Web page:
October 13, 2009
I’m not a clubby kind of guy. I don’t belong to Rotary, Kiwanis, PTA, KKK, John Birch Society or Book of the Month Club. I take pride in the fact that I’ve been disinvited to join many groups. That’s all right with me because I hate meetings.
The only drawback to my antisocial behavior was that for many years I worried that my obituary was going to be skimpy. For example: “Lee Pitts was assassinated by an angry reader and left no survivors and did not belong to any clubs, hold any offices or do anything noteworthy while he was alive.” You’ll agree, that’s a pretty sad commentary. But now, thanks to modern marketing, I’ll have plenty of clubs to list in my obituary. “Lee Pitts, aged 105, passed away peacefully while asleep. He was an active member in good standing with the Costco Club, United Mileage Plus and the Safeway Club, hardware store club and many others too numerous to mention. They all mourn his passing and will miss him.” Much better sounding, don’t you agree?
There are many advantages to these types of clubs. There are no meetings, you’re not asked to serve on a committee, be an officer, wear a funny hat, or go to a costly convention. The biggest drawback, however, is that you have to carry around all the little plastic cards that prove you are a member. I have so many of these cards in my wallet that when I sit down I’m at a 30 degree angle.
I’ve never understood the concept behind buying clubs like Costco. I respect the company for selling great meat and having the nerve to ask their customers to fork over $40 a year for the privilege of giving Costco shovelfuls of money. Think about that for a moment. If someone had suggested, “I’ve got an idea. Why not charge folks to shop in our stores!” Wouldn’t they have been branded a nut case? What other group, besides the U.S. Congress, gets away with charging people to do business with them?
Evidently consumers love the idea that they have to pay club dues in order to buy vast quantities of shop rags and toilet paper because when they open the doors at Costco you’d better not dawdle or you’ll be run over like hippies at a rock concert. It must be that membership makes people feel like they are VIP’s when they have to show a card to enter a store. Whatever the rationale, I think there are ways that we in agriculture can capitalize on the public’s willingness to pay to do business with us.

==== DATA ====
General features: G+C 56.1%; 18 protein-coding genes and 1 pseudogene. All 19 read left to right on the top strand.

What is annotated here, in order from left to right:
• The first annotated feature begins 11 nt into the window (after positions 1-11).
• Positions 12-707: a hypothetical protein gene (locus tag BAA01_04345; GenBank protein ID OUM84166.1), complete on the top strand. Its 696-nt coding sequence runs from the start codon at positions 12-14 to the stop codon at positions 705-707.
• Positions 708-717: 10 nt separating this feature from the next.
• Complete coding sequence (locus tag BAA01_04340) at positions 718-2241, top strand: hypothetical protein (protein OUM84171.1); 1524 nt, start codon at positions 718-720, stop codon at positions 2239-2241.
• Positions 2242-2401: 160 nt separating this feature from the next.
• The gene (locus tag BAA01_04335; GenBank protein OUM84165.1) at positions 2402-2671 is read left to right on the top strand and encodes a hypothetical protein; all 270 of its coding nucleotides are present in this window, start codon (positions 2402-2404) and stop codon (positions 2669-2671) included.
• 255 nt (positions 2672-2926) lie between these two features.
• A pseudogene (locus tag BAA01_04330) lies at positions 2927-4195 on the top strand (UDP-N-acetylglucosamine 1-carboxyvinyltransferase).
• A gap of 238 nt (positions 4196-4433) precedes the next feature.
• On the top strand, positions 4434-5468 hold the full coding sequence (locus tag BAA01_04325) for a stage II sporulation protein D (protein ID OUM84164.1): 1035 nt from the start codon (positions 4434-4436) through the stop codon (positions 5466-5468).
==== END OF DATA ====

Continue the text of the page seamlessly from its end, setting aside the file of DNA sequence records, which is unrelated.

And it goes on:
At your next branding try charging the neighbors for the honor of helping you work your calves. Instead of feeding them a well deserved barbecue dinner after the work is done, charge them for it. Make them join your club, pay an annual fee, and if you’re really brave, charge them extra for being a member of the ground crew.
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I’m also thinking that auction markets could charge for the weekly show they put on. Instead of wining, dining and begging buyers and sellers for their participation, auction market operators should charge them all to join their sale barn club. Anyone entering the building must show their card. Buyers could also be charged for special VIP seating, perhaps with their name on the back of their favorite chair.
If you think it’s far fetched to charge people to watch an auction you probably have not been to the Red Bluff Horse Sale where thousands pay $10 each just to watch. Or the Barrett Jackson car auctions where you must pay to get in. All this proves that auctions have hidden entertainment value. I know one fella who subscribed to Direct TV just so he could watch cattle auctions on his television. He’s addicted to them. And he’s a hair dresser!
Instead of giving away costly catalogs for bull sales, breeders should charge prospective buyers $30 to $100 for them like they do at swanky art auctions.
If you are going to try these ideas let me know. I want to be there when an auction market operator tells an old crusty cow buyer that henceforth he has to join a club and pay $40 a year for the privilege of buying canner cows at his auction. If you survive that suggestion you might also consider charging the buyers for parking.